By Sophie Brassey, Third year, Philosophy
The Croft Magazine // Instant digital content seems to demand ever more bizarre and theatrical stunts on the runway. Reviewing the SS23 shows, we ask how far fashion needs to go to seek attention, and what is the cost of this creativity.
The SS23 runways were gimmicky, slightly off-beat, and entirely mad - but they had to be. In a world where trends go out of vogue before they can even take off, designers must do what they can to hook the digital audience. With the mass production of fashion, and the obscene number of up-and-coming designers, sending a slightly edited version of the Bar suit down the runway wasn’t going to cut it this year - yes Maria Grazia Chuiri, we're talking to you. This season, fashion demanded camp, and camp we got.
From spray-painting a naked Bella Hadid à la Banksy, to sashaying down the runway with a petrol station snack essential (see Balenciaga’s crisp packet bags) creative directors gave us a dose of theatrics to last us until next year. The pure absurdity of certain designers cough cough, kanye had us in two minds about this new approach to fashion. Is runway being reduced to desperate grabs for attention, or is there something much more promising on the horizon? Are these avant-garde statements genius, or simply daft?
Don’t get me wrong, there were certainly some beautifully executed collections this season. Some of our favourites being Molly Goddard’s ruffle and tulle extravaganza, Maximilian Davis’s skillful tailoring for his debut at Ferragamo, and the architectural genius at Han Kjøbenhavn in Milan. These designers, with many others, provided polished works of art.
However, creative directors for some of the biggest fashion houses took an avant-garde approach to recent collections instead. This meant rather than developing the physical design of their clothes, designers put more energy into furthering the concept behind clothing, and fabricating a theatrical show to portray such ideas. The use of twins at Michelle's Gucci was a perfect example of this: he wanted to end the stigma that one-of-a-kind pieces are a quintessential element to fashion, so sent twins dressed in the same outfit down the runway.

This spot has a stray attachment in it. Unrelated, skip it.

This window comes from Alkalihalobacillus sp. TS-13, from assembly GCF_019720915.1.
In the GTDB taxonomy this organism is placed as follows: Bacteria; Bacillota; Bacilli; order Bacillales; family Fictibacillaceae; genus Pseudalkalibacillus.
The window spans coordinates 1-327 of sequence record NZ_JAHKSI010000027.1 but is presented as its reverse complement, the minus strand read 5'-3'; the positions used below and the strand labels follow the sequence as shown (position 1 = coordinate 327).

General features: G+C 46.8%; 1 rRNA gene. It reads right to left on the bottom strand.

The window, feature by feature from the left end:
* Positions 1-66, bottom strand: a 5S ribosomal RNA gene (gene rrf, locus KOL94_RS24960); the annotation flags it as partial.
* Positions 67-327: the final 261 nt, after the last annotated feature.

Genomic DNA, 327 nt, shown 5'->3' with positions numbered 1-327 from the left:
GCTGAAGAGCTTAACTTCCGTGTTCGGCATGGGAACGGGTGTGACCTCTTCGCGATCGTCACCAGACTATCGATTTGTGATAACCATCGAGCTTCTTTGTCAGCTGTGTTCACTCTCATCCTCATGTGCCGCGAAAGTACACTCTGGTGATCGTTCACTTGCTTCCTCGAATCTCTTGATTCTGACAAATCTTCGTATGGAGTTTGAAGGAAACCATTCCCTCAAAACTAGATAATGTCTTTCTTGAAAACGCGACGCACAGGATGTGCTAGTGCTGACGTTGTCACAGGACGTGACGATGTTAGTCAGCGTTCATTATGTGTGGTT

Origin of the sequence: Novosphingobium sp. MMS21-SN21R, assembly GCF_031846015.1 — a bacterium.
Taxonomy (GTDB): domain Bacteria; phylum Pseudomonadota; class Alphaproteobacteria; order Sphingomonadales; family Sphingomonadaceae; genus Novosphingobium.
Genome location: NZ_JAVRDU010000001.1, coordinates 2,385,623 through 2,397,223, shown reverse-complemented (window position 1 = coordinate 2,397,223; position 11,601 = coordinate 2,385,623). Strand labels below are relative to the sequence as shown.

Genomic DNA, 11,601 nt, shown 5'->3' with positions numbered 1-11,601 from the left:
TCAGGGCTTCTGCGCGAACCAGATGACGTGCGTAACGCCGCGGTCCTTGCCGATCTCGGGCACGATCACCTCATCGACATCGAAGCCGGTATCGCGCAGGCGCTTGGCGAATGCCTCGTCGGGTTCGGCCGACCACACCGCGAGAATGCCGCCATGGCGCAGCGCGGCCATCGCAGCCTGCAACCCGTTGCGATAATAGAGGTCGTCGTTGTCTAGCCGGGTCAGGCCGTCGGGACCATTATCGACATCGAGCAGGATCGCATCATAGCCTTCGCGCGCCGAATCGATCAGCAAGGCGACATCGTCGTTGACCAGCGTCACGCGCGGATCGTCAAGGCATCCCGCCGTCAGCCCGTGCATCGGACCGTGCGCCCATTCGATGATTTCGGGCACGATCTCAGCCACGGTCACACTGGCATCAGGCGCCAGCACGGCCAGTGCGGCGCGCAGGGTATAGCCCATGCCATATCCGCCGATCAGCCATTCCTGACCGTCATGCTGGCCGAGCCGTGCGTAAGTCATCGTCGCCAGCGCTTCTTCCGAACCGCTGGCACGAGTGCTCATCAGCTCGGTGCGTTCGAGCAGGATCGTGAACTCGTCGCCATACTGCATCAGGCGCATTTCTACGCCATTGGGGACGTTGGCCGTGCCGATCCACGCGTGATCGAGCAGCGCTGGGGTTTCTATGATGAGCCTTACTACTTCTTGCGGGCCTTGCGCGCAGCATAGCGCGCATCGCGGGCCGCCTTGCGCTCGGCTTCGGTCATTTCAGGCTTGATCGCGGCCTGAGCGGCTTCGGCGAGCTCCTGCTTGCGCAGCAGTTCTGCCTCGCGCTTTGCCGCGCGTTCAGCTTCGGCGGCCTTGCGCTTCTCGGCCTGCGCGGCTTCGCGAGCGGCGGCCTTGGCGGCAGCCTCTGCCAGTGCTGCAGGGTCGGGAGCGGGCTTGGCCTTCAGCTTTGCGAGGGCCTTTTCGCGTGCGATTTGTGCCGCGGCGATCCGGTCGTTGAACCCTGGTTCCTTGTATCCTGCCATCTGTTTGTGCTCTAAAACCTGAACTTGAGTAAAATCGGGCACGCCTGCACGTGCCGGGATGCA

Much of the innovativeness showcased on the catwalk is a ruse for the more basic clothes that are produced for retail; the runway is a place for absurd creativity that usually never makes its way to the shop floor. But, as we are all aware, it's becoming pretty hard to produce a ‘never seen before’ collection. Anyone can be creative, anyone can develop an idea, and anyone can access and comment on such collections. Perhaps it is this exhaustion of creativity in fashion that has reduced runway to gimmicks. Rather than focussing their time materialising a creative concept, designers are looking for other ways to call attention to a collection. From a business mindset, they are simply working smarter not harder: Demna’s swamp-esc set design doesn't exactly add to the clothes, but it did get people interested in what's new at Balenciaga.
The headlines read themselves: “Every Models Stacked it at AVAVAV”, or “Coperni’s Spray-On Bella Hadid Dress Is Fashion Magic”. While these stunts were entertaining, they didn’t necessarily add anything to the collection. The Bella Hadid spray paint dress didn’t offer anything new - it would bode well as a scientific experiment, but in terms of fashion, the dress itself was uninspired. Many articles called to mind the Alexander Mcqueen 1999 show, where Shalom Harlow stood on a spinning platform whilst her dress was painted yellow and black by a robotic arm. Rachel Tashjian (the icon herself) phrased the difference between the runways best: “I struggled to see or feel anything other than discomfort at Hadid bending her arms and legs to the whims of these two men and their canisters”. Mcqueens 1999 stunt was a metaphor reflecting the violence that creativity imposes on its materials and its audience. Coperni’s stunt, for all we know, was a metaphor for how lack of creativity breeds unoriginality.
From this point of view, the gimmicks during SS23 are a waste of time and headlines - surely we should be talking about something more groundbreaking? What about the other collections that have been ignored because Paris Hilton closed Versace?
When you really think about it, we’re being a bit pretentious here. There is something to be said in defence of the fashion gimmick. Not every show has to give something completely groundbreaking; having a shock aspect is all part of the fun, and everyone loves a good celebrity appearance. The use of gimmicks isn't completely new in fashion, and it is aiding Haute Couture in becoming more mainstream. Perhaps what we should be asking is what this means for the future of runway: how far will designers go?
Featured image: Haley Lawrence
Do you think designers are taking fashion too seriously? Let us know!